Stress is usually thought of as a problem, but it can also be beneficial when, for example, we sense that we are in danger because of a perceived threat, or we’re carrying out a project or assignment and it helps us to focus better and do a good job.
Stress becomes a health risk when it is chronic and persists over an extended period of time and is not attended to. We can fool our minds for a while, but we can’t fool our bodies.
Common physical risks of excess stress can include sleeping problems, irritable bowel disease and Crohn’s disease, muscle tension and pain, headaches and migraine, heart attack and stroke, weight gain or weight loss and decreased sexual drive.
Common emotional and behavioral risks can include nervousness, irritability, anxiety, loss of energy, fatigue and burnout, smoking, excessive use and abuse of alcohol and drugs, and depression.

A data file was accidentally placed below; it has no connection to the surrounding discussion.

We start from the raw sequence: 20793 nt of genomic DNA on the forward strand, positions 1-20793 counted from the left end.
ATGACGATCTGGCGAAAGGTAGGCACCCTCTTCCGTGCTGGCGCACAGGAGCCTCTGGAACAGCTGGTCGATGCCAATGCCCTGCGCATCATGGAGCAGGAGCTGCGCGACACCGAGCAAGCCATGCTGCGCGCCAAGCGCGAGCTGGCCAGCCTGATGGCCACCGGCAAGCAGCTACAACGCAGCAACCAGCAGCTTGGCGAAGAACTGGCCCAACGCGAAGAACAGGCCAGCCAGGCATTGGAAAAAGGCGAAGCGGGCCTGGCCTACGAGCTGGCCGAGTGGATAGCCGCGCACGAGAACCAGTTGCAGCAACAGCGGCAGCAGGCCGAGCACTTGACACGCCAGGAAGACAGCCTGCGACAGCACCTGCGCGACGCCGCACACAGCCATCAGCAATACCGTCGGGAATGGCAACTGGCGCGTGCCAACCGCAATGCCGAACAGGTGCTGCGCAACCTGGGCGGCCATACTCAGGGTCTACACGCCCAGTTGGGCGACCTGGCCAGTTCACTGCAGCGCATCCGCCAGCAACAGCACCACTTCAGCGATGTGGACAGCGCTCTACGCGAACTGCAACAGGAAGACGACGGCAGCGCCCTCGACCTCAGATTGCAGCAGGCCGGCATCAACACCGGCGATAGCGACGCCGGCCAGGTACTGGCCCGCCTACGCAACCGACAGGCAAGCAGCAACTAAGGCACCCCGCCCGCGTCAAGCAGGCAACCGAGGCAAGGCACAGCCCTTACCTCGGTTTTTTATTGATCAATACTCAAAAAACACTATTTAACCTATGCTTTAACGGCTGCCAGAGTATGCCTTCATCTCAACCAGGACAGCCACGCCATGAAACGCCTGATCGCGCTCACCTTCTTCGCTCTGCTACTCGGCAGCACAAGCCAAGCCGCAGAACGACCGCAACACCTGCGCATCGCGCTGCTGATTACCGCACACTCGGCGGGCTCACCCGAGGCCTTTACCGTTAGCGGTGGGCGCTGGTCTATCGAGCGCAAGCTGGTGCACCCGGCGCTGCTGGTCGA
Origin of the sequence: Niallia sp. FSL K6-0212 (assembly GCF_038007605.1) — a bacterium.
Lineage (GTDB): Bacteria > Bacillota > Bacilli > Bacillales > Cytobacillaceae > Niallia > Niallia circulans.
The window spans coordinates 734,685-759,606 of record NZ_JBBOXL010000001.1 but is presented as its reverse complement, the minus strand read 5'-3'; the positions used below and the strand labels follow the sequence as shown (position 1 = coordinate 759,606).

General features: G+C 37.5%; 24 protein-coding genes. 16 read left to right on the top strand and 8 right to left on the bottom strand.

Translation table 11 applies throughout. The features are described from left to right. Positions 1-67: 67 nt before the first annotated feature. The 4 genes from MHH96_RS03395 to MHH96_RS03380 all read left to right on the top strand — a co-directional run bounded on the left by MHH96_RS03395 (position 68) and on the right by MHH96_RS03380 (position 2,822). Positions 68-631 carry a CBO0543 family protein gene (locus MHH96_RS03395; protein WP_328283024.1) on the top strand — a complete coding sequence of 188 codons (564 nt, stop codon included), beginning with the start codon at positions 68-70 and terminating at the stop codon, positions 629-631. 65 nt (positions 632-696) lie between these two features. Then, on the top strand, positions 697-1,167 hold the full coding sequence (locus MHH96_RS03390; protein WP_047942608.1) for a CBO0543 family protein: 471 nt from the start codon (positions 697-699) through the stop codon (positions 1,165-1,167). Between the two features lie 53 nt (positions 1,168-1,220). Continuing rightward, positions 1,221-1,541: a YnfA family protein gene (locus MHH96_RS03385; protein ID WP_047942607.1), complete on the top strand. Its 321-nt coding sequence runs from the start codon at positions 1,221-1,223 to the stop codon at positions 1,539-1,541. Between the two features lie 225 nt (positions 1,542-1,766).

7 ways to counter the stress response:
- Improved dietary habits
- Improved sleep
- Deep abdominal breathing
- Hobbies, such as reading a book or listening to soothing music
- Emotional support from friends, acquaintances, co-workers, relatives, spouses, and companions.
- Treat yourself to craniosacral therapy or reflexology. They are non-invasive, drug-free techniques that reduce stress, support energy creation, and treat your body and your emotions. “There is no physical health without emotional health”.
The symptoms of excessive, prolonged stress are accumulative and can be extremely severe. Don’t wait until you have had a heart attack to start prevention measures – implement the 7 ways listed above NOW!
1 minute health tip: Stress affects most people in some way and almost all our bodily systems. Are you managing yours?
If you want to have less stress, more energy, vitality and improved performance so that you can reach your full potential, contact Arthur on 082 456 0155 for more information. It’s worth the call.